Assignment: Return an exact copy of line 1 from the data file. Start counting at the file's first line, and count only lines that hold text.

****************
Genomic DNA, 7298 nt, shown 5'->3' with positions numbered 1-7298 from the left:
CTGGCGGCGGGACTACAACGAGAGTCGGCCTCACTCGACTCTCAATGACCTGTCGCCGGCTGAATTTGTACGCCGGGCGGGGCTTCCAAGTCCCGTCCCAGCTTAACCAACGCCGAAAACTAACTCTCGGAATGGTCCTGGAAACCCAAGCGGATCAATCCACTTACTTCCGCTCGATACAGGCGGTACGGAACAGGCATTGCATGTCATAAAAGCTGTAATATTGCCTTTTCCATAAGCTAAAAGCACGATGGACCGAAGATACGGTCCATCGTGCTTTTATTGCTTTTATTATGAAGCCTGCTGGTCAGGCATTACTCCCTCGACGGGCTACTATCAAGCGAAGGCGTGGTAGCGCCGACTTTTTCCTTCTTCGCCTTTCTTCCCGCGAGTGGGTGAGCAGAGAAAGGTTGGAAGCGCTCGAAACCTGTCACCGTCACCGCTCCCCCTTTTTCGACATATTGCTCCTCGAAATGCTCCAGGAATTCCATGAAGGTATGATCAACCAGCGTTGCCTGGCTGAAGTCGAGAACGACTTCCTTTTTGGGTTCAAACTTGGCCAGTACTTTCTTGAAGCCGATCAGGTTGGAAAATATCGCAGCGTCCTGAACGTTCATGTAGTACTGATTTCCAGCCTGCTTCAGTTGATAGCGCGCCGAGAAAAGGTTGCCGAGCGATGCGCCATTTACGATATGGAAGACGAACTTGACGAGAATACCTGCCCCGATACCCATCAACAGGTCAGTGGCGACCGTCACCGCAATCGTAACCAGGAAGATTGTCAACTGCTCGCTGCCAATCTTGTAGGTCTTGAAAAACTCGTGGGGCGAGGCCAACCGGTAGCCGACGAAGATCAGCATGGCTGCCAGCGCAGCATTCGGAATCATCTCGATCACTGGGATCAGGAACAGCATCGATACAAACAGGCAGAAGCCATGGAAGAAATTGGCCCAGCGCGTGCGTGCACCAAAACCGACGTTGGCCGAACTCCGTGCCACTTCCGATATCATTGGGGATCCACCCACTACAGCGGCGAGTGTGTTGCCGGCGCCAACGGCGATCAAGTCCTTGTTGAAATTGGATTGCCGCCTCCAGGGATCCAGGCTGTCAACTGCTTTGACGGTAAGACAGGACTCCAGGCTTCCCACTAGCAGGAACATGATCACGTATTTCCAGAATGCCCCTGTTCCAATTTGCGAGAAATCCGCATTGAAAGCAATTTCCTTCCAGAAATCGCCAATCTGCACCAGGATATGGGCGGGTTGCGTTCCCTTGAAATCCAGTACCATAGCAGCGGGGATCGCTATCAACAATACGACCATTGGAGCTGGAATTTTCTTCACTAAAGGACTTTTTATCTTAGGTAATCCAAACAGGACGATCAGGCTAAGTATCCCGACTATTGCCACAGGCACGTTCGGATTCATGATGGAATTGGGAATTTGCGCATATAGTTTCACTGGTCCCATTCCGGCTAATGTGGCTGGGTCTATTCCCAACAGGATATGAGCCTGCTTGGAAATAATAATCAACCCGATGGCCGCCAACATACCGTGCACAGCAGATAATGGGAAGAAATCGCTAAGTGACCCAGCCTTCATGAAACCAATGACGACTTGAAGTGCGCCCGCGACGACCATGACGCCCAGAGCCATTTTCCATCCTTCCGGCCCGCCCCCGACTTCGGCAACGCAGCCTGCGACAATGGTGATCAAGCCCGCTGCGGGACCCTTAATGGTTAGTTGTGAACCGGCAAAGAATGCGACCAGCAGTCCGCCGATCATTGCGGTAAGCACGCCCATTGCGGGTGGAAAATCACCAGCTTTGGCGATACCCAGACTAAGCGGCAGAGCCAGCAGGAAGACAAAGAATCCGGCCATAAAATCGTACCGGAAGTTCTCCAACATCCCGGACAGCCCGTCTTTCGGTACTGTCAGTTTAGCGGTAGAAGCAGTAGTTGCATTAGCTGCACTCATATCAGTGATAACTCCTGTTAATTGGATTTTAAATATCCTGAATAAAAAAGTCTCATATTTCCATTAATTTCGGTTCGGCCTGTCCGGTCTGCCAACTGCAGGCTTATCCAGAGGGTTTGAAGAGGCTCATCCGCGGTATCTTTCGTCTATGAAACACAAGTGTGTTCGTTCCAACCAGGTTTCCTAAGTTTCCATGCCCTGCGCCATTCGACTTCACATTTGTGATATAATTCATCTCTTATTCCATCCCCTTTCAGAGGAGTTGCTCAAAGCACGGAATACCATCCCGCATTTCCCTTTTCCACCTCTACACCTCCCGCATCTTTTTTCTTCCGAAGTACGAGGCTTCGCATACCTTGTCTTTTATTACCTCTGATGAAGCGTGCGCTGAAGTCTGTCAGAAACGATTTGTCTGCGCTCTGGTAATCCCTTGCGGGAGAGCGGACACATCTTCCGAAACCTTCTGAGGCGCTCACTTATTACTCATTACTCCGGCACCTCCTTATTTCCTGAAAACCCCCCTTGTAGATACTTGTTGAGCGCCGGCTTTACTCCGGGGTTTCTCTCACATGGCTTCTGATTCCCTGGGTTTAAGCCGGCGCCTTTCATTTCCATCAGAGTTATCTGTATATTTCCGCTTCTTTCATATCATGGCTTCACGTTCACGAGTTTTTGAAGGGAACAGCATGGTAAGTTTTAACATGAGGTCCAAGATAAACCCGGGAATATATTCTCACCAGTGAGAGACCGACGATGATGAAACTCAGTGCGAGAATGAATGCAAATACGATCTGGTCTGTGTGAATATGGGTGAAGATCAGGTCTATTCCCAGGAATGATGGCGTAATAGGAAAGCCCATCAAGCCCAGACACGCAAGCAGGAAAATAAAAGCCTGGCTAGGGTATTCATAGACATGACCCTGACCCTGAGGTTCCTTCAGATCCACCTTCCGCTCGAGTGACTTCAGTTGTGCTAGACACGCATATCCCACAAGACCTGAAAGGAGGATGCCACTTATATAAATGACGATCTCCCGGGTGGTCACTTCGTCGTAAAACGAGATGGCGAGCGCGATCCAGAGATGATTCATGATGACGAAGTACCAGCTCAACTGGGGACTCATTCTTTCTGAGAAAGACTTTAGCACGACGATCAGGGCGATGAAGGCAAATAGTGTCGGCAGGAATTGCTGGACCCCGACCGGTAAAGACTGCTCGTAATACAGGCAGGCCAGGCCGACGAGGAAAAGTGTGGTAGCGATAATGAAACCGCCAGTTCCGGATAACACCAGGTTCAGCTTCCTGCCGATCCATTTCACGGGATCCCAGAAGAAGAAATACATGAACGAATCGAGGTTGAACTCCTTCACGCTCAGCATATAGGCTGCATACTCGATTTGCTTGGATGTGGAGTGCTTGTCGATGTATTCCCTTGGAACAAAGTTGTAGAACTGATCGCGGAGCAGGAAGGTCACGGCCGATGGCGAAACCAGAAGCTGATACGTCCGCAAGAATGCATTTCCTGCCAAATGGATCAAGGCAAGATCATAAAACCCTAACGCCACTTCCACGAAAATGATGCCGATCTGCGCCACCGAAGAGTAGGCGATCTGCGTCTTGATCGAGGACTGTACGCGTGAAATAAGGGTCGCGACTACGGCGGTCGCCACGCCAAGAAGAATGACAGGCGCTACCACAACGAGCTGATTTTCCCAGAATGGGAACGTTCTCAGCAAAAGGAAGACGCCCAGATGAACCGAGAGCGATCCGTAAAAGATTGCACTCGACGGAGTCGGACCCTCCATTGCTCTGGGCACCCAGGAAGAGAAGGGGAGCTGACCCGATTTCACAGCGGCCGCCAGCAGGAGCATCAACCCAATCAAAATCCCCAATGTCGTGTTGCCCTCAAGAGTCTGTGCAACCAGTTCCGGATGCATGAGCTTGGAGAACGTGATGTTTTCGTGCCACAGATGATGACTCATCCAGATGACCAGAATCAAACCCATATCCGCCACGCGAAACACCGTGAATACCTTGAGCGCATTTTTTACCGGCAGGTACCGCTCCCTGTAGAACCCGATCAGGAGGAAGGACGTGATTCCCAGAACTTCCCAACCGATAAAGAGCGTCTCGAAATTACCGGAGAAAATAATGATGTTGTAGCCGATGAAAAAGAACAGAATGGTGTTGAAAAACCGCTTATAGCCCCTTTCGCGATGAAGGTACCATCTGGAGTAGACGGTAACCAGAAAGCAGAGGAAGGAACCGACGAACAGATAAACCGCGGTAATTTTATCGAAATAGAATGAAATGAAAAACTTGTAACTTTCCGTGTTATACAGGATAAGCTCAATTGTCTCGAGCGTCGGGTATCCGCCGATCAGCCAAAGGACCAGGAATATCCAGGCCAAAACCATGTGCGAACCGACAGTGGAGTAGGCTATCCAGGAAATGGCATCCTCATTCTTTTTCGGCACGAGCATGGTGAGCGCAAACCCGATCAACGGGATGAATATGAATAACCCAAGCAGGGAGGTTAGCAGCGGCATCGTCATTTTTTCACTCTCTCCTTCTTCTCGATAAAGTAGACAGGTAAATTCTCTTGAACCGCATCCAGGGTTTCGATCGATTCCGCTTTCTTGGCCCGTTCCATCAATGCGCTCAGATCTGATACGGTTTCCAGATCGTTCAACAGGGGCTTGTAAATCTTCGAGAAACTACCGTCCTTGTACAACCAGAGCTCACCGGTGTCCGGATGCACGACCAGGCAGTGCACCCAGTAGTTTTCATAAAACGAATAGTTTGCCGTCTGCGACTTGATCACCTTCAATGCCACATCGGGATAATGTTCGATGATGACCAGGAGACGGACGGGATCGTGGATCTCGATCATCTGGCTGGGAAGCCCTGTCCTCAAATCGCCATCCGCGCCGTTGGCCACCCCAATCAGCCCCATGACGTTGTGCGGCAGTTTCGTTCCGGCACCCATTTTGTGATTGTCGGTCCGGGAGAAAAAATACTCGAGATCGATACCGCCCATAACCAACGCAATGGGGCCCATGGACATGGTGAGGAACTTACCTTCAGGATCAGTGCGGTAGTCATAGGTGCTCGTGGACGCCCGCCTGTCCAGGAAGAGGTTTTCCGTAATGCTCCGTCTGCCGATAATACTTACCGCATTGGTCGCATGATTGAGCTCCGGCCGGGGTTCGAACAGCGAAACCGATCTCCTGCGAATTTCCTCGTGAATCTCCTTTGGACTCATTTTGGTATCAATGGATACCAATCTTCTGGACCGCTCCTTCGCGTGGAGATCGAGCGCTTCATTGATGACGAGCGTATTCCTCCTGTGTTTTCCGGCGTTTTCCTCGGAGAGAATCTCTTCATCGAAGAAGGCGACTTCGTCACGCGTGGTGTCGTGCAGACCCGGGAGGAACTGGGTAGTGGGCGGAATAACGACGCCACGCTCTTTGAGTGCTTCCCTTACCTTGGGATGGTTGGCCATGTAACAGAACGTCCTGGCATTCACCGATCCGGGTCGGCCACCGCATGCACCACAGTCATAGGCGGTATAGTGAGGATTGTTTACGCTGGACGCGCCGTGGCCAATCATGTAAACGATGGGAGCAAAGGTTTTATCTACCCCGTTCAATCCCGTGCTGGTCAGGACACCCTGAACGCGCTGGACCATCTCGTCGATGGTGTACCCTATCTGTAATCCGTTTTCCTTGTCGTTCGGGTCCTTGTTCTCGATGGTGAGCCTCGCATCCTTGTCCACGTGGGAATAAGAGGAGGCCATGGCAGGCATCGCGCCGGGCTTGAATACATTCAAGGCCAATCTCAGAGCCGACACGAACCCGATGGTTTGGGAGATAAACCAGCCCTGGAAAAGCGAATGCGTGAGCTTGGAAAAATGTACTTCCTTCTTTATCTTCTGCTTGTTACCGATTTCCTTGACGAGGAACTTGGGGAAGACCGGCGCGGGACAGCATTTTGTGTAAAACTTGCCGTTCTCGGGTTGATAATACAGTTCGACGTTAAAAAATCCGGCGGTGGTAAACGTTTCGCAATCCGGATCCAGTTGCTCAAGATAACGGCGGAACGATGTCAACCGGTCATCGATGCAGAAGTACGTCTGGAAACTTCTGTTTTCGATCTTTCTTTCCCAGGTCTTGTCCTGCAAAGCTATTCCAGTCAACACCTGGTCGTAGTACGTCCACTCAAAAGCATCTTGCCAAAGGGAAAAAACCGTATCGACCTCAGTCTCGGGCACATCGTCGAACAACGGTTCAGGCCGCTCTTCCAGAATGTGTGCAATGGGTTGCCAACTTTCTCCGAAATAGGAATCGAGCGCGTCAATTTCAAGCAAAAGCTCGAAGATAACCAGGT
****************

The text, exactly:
Genomic DNA, 7298 nt, shown 5'->3' with positions numbered 1-7298 from the left: